remarks of Mr. Spauldlng. whom he'were made available by this scheme,
thought was the best booster the die- Many local pupils were at tbe Univer-
trict had. Ho concluded by moving! sity and it was desirable to get into
'm behalf of lhe Bourd of Trade a very! closer touch with the work of the ln-
icarty vote of thanks to Mr. Spauld-
ing, and this was done with much up-
Mr. Spauldlng, in response, thanked
1 lie members of the Board for this
kindly expression or their feeling, and
-iiiid lt was a plonsure for him to be a
booster.    He had travelled thousands
sUtutiuu. While all the expenses of
the lecturer were met by the University it was incumbent upon the party
Inviting tlio lecturer to make all necessary arrangements lor hall, etc.
It was also stipulated that no admission should be charged.
In reference to the question of cer-
ister.    ne nau in.Yw.uju inun*-„......     	
ir miles all over Hie continent, and-tain work necessary on roads In tbe
hero was nothing to compare with vicinity, Mr. John Taylor elated that
Hits  district. "        "        "" " -i»*w«. that ilmv ««.
Illlllg    IO    ru ill 11. ut-    mini  ........ .   	
To him the Yosemltei with tho appropriation that they ex-
or and produced in Canada. Tills 1
presents a step in national development thai ought not to be overlooked,
and If proper encourugemeni Is utven
to u production, it is only reasonable
lo suppose that there will be encouragement townrds further development
along this line of Industry.
The Premier Mine paid another dividend to tbe United Church this week
when W. It. Wood generously handed
the Church treasurer u check for
$.■,000. cleaning up lbe balance of tin
debt, on tbo church buildings. W. It.
Wilson and A. B. Trltes had each previously given handsome donations inward tho debt, reducing it to $2,01111.
Rev. Wm. Burns will now be able to
walk down Front Street with lita head
up, Inetcnd of taking to the ulluyn to
dudgn tbe nhrrifl.   Fernie Free Praia.
wvcum. NOTES     •
t •
1 as> Wednesday evening a sleighing party consisting of about sixteen
Kimberley people paid u surprise
visit on Mr. und .Mrs. F. A. Fredrick-
Harold (Snooks) Cnnmry left Sunday for Everett, Wash., where be will
reside III Ihe future.
Mr, and Mrs. Arthur Larson have
moved Into the house recently vncat-.
ed by C G, Redmond.
L. Zimmerman, clerk nt the Cnrr
Camp, left Sunday for bis homo In
Medb Ine Hat, where be wns called
owing to the dangerous Illness of his
Miss Cnrley and Miss Heeklo have
had to change their abode from Minnesota Row to the house recently occupied by Charlie Smith, During the
pnsl week tho snow lias been molting
lasi and tho water has been running
down tlie hill ami Into tbe bouses to
BUCtl an extent that u move was necessary.
"Monk" hns again taken ovor the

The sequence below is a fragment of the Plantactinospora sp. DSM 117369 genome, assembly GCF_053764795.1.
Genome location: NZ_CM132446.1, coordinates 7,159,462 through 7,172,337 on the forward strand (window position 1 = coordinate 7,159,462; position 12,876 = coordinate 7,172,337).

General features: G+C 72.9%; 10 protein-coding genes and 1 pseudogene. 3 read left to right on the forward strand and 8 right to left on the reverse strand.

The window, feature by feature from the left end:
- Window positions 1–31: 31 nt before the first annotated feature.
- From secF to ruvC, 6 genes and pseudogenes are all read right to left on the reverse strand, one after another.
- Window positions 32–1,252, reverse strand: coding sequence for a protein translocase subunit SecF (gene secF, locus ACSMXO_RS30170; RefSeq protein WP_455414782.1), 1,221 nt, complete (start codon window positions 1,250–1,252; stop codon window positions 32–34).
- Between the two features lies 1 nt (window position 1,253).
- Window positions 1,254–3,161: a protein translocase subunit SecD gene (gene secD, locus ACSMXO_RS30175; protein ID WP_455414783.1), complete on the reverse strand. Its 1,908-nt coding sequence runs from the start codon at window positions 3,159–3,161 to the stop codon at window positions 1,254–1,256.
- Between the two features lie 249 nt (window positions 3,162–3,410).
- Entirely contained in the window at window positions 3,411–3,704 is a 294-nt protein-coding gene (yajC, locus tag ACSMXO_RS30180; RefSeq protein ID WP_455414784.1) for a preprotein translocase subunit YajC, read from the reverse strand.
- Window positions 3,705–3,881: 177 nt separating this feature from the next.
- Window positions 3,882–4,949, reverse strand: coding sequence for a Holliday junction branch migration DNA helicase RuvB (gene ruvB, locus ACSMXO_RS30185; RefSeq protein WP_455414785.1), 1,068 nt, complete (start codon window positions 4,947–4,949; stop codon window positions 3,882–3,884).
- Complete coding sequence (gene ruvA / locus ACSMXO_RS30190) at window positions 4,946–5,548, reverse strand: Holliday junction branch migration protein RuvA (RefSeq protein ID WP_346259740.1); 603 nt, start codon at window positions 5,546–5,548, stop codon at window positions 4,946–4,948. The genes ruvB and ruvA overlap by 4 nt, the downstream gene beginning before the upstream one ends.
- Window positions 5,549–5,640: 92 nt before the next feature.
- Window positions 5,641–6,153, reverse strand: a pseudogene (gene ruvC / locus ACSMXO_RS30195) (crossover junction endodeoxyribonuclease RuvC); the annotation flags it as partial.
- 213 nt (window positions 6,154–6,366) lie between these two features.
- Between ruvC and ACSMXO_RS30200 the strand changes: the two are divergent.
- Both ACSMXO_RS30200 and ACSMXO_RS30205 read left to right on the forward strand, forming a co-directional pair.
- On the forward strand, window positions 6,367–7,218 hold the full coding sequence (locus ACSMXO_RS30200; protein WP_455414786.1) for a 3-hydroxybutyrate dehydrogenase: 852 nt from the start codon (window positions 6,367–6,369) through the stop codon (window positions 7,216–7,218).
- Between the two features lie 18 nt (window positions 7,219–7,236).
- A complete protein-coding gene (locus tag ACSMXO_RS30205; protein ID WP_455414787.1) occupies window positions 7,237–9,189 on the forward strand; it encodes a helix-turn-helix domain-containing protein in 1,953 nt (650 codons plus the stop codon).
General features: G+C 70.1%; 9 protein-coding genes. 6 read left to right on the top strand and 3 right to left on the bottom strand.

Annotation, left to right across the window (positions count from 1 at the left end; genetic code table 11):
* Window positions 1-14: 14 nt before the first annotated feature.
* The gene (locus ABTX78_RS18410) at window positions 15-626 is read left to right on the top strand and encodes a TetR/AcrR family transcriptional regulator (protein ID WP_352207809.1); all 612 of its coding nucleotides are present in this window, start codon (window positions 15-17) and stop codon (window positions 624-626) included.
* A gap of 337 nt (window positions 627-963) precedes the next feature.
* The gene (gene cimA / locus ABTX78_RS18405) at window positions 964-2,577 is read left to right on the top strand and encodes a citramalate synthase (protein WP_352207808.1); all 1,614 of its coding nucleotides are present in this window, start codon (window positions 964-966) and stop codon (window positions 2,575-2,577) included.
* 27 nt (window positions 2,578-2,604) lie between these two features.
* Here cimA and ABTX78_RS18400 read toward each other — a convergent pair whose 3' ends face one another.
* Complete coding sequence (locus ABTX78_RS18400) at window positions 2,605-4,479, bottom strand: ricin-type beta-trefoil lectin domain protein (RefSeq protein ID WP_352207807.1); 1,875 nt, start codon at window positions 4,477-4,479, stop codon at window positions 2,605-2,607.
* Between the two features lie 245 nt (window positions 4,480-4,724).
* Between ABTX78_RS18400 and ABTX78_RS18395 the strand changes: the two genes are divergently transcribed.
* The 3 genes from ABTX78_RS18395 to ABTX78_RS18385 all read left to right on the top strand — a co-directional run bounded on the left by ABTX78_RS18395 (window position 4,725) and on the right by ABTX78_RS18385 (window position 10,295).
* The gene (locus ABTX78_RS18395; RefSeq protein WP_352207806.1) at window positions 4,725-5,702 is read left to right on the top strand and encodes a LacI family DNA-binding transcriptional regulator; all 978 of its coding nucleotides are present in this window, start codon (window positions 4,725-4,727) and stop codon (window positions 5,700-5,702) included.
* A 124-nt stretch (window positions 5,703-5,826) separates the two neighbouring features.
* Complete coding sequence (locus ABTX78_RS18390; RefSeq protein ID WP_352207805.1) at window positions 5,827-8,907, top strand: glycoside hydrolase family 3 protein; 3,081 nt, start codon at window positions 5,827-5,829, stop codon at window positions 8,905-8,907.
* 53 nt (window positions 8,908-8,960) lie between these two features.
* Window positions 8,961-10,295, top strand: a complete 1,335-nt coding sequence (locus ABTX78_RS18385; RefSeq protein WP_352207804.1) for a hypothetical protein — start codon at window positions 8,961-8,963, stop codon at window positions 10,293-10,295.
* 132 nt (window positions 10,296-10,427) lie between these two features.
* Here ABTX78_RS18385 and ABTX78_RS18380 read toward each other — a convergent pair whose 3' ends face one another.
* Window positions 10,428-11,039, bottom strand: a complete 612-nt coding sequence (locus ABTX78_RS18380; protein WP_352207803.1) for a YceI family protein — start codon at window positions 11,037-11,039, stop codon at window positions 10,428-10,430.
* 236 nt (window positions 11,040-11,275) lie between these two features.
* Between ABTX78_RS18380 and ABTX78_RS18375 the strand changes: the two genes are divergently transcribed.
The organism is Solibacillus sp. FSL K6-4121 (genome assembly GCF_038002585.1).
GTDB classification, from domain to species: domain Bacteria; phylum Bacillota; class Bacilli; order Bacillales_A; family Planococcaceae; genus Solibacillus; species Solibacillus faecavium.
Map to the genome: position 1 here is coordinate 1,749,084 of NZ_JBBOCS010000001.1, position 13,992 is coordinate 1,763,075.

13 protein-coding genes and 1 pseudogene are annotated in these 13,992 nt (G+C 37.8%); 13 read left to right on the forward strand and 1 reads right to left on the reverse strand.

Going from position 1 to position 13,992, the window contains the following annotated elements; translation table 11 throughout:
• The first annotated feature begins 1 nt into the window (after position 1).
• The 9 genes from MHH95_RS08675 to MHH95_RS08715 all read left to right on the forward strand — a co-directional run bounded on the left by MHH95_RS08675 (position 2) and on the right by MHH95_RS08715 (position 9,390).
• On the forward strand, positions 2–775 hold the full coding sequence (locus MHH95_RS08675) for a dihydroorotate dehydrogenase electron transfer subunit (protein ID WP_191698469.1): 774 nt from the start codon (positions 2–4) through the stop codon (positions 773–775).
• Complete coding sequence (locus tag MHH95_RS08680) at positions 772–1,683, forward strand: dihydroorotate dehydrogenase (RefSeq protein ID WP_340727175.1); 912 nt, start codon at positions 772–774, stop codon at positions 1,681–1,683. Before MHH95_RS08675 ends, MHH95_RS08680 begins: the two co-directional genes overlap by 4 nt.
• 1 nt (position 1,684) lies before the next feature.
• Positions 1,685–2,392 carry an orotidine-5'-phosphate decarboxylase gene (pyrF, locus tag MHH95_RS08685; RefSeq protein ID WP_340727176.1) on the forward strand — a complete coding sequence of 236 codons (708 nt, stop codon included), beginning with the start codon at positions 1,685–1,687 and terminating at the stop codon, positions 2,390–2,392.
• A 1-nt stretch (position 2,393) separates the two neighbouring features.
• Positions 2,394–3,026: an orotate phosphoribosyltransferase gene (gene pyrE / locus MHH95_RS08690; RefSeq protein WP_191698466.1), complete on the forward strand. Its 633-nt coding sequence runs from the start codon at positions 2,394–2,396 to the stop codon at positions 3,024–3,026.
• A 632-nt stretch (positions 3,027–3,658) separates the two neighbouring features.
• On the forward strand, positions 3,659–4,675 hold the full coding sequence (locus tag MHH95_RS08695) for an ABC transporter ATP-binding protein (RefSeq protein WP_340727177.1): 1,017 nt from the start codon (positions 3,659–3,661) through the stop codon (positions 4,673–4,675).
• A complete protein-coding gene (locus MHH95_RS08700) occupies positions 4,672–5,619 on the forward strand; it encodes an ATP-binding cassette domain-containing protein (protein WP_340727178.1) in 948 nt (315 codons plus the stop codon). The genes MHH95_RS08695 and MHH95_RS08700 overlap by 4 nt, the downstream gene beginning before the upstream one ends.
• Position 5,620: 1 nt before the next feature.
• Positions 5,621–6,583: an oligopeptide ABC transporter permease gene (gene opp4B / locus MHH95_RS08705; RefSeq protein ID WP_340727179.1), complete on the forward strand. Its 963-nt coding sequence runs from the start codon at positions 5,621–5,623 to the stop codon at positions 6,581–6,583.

duties of chef at the mill boarding
was a joke in comparison with the
row's Nest Pass. Ten miles of the
scenery between Fernie ond Crnnbrook wns equal to the entire attractions of California.
Ile drew attention to the pleasure
1 hat could bo derived by visiting the
.'amp site and getting acquainted with
the tourists, lt would also tend to
diow the visitors thai there is some
peeled for this year the roads would
all be in good shape for the expected
traffic over th ow hghway.
Tho election of officers then followed. For tbo office of president Mr.
W, R. Grubbe again proposed Mr. J.
P. Fink. In doing so ho stated thnt
Mr. Fink wus working for the good of
Cranbrook all tbo time, and that they
could not  do bettor than to appoint
The Canadian Pacific Railway
Farm Help for
Western Farmers
TO BE OF SERVICE to Western Canadian Farmers
ami help to meet their needs in securing competent
farm help, the Canadian Pacific Railway is prepared
to utilize its widespread organization to provide such
belli from a number or countries.
The CANADIAN PACIFIC Railway will now receive
and arrange to fill applications for mule and female
farm help to be supplied from Great Britain, Belgium,
Holland, Denmark. Switzerland ami Norway, in all of
which countries tlie Company has representatives who
havo farmed In ami are familiar with Western Canadian conditions und who aro now in touch with such
men and women ready and noxious to come to Canada.
THE GOVERNMENTS of the countries above men-
tKined have expressed their willingness to aid the
emigration of this class of their peoples, in order to
fill such applications satisfactorily and bring the help
to the farmer at the proper time and with a clear
understanding of the requirements and obligations of
each, a printed "Application for Help" form has been
prepared which can be obtained from any C.P.R. Station Agent or offices listed below.
Th? rnmpnny will mnlie no ctinrtre to the fanner for this icr*
vica in.I- will the fiumer be- required to make any ciub atlvntire
whttlsoflvcc lownids the travelling expeniei d( hit help lo tha
]- droit i-nilvVHy atatloq. The information neceinarily aikcd (nr in
(hue HTolinniim forma, which will be he'J in MrinrM confiilenee.
covers Uie followinir point*:—the kind of help required—male or
female— married or unmarried; date required and for how Ion,.'I